Regrets of an author

A decade ago – before my first novel was published – I read about the promotional events of established authors with more than a touch of envy. For a while, it seemed like every best-selling novelist was going on a Caribbean cruise with their most devoted readers, with the author’s expenses paid by the cruise lines. Other famous writers were paid to host ski weekends at glamorous resorts, or welcomed their fans to a luxurious spa vacation. I even heard about a relatively unknown novelist who got paid by a tour company to spend a week touring Ireland with her readers.

Erin Go Bragh.

One of these days, I used to assure myself, I will be published, and the requests to accompany readers to exotic destinations will come pouring in. Hawaii would be nice. Or Tahiti. I’d even consider a cruise down the Nile or a trip to Australia’s Outback.

 

When dreams come true…

And then in 2008, North Star Press of St. Cloud, Inc. published my first Birder Murder Mystery, The Boreal Owl Murder.  Lo and behold, within six months, I did indeed receive my first invitation to go on a cruise as a guest author.

To the Arctic.

In January.

Very funny, I thought. One of my friends had clearly set up the invitation as a joke. After all, I lived in Minnesota at that point – any time I wanted to experience bone-biting cold in January, all I had to do was walk to my mailbox at the end of our driveway.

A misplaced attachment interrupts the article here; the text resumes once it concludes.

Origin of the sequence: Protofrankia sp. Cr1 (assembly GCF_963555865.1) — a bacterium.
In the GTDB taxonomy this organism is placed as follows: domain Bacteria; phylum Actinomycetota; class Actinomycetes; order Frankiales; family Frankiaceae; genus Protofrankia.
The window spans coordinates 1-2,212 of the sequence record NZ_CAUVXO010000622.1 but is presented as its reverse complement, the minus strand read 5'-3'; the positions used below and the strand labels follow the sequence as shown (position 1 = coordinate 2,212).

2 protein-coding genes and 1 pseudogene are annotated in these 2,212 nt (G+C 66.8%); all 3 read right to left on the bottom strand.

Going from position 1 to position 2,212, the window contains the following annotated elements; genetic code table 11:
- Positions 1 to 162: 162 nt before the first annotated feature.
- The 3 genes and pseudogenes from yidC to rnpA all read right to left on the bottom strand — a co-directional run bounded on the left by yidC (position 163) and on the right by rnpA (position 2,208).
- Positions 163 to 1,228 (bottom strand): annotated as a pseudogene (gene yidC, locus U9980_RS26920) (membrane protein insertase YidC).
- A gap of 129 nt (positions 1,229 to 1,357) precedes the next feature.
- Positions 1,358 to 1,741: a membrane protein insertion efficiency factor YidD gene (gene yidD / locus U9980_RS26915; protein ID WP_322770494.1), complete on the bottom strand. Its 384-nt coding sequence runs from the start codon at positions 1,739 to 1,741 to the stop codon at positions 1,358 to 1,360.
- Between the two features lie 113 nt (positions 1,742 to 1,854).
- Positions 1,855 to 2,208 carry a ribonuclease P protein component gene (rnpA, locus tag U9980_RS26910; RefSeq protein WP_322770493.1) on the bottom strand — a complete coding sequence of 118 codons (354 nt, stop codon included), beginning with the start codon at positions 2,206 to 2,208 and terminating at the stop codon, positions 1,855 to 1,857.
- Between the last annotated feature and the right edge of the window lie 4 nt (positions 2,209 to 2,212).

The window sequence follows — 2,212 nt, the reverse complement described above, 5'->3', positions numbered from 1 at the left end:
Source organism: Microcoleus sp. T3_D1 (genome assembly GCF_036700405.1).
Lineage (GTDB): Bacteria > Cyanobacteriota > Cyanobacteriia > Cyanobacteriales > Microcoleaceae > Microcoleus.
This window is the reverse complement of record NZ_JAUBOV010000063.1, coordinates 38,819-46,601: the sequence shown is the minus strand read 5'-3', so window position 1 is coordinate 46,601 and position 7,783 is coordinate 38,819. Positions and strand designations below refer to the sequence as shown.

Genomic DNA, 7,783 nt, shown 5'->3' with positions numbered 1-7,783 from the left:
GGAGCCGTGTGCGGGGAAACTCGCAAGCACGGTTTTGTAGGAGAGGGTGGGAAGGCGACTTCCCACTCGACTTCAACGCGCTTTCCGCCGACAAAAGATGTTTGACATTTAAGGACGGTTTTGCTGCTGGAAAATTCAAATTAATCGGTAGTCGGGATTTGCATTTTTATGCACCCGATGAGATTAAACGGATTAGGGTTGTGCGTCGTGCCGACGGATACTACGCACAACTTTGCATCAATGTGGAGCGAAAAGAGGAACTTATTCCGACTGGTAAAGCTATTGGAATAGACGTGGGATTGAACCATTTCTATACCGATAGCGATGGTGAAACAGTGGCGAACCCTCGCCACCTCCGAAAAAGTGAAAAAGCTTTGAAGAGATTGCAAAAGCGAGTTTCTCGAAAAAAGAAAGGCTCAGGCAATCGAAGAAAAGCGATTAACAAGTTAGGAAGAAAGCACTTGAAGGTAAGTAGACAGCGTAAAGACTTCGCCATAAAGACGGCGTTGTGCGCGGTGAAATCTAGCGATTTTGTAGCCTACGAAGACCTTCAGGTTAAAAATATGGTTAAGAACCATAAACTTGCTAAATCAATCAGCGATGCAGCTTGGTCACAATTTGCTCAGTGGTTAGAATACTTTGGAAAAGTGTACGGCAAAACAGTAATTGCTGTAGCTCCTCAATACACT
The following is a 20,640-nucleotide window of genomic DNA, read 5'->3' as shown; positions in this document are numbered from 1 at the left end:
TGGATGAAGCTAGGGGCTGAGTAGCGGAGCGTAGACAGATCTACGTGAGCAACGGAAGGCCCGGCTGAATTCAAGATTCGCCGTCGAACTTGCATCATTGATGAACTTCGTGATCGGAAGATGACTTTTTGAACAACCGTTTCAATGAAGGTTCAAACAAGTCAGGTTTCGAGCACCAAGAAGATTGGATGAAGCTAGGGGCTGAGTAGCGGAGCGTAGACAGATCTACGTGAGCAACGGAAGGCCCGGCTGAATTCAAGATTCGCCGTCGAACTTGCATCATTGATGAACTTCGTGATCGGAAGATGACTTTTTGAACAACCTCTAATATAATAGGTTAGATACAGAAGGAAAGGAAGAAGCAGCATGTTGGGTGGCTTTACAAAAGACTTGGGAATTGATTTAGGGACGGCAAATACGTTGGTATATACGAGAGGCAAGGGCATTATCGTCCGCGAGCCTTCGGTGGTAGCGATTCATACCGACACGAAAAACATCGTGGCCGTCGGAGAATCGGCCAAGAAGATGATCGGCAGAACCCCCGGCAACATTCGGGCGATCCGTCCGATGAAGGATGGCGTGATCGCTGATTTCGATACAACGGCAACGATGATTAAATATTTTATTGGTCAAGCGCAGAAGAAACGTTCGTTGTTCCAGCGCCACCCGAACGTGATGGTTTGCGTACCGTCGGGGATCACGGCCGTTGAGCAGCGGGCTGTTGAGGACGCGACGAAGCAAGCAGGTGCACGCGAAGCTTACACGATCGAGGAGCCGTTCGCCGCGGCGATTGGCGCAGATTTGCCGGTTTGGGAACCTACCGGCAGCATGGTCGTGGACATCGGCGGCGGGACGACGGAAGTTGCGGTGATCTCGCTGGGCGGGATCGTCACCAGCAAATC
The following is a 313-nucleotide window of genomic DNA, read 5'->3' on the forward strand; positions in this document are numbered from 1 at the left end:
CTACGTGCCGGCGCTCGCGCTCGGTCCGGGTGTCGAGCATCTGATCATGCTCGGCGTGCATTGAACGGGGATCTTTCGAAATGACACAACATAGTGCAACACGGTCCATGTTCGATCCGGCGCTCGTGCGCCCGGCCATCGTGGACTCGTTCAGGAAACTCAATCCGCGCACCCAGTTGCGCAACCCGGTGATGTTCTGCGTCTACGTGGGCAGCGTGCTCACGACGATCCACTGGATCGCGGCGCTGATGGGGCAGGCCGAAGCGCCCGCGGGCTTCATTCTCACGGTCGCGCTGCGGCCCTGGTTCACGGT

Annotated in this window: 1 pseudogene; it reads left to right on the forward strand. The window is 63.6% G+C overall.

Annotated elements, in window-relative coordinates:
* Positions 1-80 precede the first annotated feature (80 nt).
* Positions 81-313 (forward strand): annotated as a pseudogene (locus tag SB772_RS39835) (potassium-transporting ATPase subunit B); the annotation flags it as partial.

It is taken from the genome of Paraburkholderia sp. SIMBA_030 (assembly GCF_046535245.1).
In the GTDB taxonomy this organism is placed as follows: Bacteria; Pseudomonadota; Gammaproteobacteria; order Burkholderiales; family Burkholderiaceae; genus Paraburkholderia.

Two weeks later, I had an email from my publisher. They’d received an inquiry from a Norwegian tour company asking to verify my email address because they hadn’t heard back from me about their Arctic trip invitation.

It wasn’t a joke. I was invited to go on an adventure cruise to the Arctic in January. Sub-zero temperatures, rubber rafts, and stormy seas. Probably icebergs and polar bears, too. Maybe even killer whales.

Fortunately – I mean, unfortunately – I couldn’t make the trip because I had a previous commitment…to survival. I passed on the Arctic cruise.

 

Maybe I should have given it a bit more consideration

Now it’s years later, and I’m more experienced as an author. Book events and speaking gigs are a way of life when I’m promoting a new book. No one has yet offered to give me a free vacation in return for my hosting readers at a secluded tropical location, but I can still hope. In retrospect, I realize I probably should have gone on that Arctic cruise to connect with new readers. I can handle a little cold.

Of course, it’s also August, and I now live in Texas, where I’m sweltering in 100-degree heat. Icebergs don’t sound all that bad.

Maybe the email address for the Norwegian tour company is still somewhere in my files…